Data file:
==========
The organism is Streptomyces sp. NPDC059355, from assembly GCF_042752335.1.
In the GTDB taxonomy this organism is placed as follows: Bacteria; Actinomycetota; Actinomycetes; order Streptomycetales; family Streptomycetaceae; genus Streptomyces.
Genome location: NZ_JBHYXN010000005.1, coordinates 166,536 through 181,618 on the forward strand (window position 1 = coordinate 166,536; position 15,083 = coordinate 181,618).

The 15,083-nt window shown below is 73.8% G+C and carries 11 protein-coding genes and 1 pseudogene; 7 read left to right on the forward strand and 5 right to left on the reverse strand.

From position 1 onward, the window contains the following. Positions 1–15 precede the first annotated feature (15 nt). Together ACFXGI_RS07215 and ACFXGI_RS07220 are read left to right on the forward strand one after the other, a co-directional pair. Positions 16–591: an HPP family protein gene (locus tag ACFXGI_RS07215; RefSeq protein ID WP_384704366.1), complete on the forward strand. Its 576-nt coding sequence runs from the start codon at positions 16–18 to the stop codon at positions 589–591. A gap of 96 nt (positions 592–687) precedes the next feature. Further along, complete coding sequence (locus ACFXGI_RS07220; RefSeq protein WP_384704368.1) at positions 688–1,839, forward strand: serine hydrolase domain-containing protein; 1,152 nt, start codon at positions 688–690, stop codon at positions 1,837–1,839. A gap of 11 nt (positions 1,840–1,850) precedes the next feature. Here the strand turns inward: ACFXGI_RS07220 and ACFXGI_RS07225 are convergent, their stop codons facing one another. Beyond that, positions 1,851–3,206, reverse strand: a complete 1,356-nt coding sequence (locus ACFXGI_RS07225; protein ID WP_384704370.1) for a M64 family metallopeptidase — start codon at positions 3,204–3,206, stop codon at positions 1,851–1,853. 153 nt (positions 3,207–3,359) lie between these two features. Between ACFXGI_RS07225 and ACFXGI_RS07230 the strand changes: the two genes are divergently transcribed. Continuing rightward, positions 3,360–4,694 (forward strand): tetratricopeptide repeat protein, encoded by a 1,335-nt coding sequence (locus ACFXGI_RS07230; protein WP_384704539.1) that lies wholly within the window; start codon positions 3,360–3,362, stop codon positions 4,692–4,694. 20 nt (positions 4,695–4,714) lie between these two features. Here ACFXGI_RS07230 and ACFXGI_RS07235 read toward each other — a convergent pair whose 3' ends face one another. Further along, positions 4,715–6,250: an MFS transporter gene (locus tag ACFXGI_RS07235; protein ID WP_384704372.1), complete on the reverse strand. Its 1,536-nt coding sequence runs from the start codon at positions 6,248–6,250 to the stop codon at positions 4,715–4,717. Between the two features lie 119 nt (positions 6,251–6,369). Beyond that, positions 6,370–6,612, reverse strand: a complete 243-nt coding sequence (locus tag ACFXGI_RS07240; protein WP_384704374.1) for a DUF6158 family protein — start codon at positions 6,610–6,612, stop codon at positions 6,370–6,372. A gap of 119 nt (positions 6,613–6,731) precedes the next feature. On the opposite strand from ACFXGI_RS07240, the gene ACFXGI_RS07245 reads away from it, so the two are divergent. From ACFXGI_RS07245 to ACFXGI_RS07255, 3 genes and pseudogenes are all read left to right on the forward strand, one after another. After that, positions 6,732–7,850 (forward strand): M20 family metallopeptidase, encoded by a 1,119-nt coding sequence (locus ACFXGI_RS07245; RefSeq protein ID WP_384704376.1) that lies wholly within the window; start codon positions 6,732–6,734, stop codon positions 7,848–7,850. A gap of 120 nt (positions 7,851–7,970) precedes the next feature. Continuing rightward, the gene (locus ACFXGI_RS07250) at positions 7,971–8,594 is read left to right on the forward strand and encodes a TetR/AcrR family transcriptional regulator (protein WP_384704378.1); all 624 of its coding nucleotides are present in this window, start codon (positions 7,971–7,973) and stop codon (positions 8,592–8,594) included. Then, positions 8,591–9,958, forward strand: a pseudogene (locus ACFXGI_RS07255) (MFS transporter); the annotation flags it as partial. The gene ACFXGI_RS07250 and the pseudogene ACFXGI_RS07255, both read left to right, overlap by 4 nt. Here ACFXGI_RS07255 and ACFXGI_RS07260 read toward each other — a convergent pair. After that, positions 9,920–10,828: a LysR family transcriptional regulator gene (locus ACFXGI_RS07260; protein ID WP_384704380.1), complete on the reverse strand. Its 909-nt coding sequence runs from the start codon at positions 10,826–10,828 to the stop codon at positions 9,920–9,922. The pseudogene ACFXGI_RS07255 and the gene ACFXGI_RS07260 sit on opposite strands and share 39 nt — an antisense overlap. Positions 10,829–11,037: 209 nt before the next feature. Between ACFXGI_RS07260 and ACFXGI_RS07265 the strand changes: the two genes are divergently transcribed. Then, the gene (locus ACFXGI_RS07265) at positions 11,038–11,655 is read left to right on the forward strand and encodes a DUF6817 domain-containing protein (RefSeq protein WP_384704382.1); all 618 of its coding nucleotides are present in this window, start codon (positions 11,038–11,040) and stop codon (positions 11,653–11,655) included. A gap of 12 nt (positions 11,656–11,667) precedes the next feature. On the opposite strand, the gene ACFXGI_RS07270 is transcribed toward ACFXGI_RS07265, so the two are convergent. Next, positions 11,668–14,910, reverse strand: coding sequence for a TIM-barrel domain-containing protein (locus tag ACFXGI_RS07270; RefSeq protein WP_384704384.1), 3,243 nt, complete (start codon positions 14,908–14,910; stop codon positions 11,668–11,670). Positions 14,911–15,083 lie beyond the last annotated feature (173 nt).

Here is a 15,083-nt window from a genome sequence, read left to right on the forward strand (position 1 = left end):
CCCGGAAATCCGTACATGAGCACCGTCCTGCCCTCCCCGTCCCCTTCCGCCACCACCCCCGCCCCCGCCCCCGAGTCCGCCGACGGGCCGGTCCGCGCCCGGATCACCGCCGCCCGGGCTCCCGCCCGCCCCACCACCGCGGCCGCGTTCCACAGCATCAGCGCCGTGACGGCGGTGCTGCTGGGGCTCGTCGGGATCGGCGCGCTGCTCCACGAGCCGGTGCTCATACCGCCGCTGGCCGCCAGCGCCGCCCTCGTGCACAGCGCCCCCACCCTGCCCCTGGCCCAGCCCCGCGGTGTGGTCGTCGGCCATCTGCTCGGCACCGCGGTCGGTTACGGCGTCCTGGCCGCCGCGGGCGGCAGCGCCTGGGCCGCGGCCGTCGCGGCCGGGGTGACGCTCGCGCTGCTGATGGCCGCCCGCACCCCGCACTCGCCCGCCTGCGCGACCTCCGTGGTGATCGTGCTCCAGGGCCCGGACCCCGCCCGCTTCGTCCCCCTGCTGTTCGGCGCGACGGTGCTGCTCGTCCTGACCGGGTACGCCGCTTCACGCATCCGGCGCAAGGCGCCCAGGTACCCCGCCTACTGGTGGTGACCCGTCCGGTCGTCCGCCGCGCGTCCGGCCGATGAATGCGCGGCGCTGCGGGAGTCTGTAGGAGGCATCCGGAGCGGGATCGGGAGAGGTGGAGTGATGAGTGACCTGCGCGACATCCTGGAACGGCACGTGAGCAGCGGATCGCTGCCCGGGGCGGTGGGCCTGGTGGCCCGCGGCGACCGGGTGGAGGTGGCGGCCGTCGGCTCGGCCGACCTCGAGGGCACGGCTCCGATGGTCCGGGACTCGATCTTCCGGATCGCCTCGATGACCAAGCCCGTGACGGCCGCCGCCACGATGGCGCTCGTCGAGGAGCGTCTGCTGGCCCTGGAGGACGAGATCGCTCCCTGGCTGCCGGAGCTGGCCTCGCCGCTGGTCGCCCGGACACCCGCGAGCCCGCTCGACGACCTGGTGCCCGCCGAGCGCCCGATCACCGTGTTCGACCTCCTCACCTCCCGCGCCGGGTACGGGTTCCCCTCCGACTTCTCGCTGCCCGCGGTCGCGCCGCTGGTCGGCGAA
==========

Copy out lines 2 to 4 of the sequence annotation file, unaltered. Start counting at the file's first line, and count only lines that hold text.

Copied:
In the GTDB taxonomy this organism is placed as follows: Bacteria; Actinomycetota; Actinomycetes; order Streptomycetales; family Streptomycetaceae; genus Streptomyces.
Genome location: NZ_JBHYXN010000005.1, coordinates 166,536 through 181,618 on the forward strand (window position 1 = coordinate 166,536; position 15,083 = coordinate 181,618).

The 15,083-nt window shown below is 73.8% G+C and carries 11 protein-coding genes and 1 pseudogene; 7 read left to right on the forward strand and 5 right to left on the reverse strand.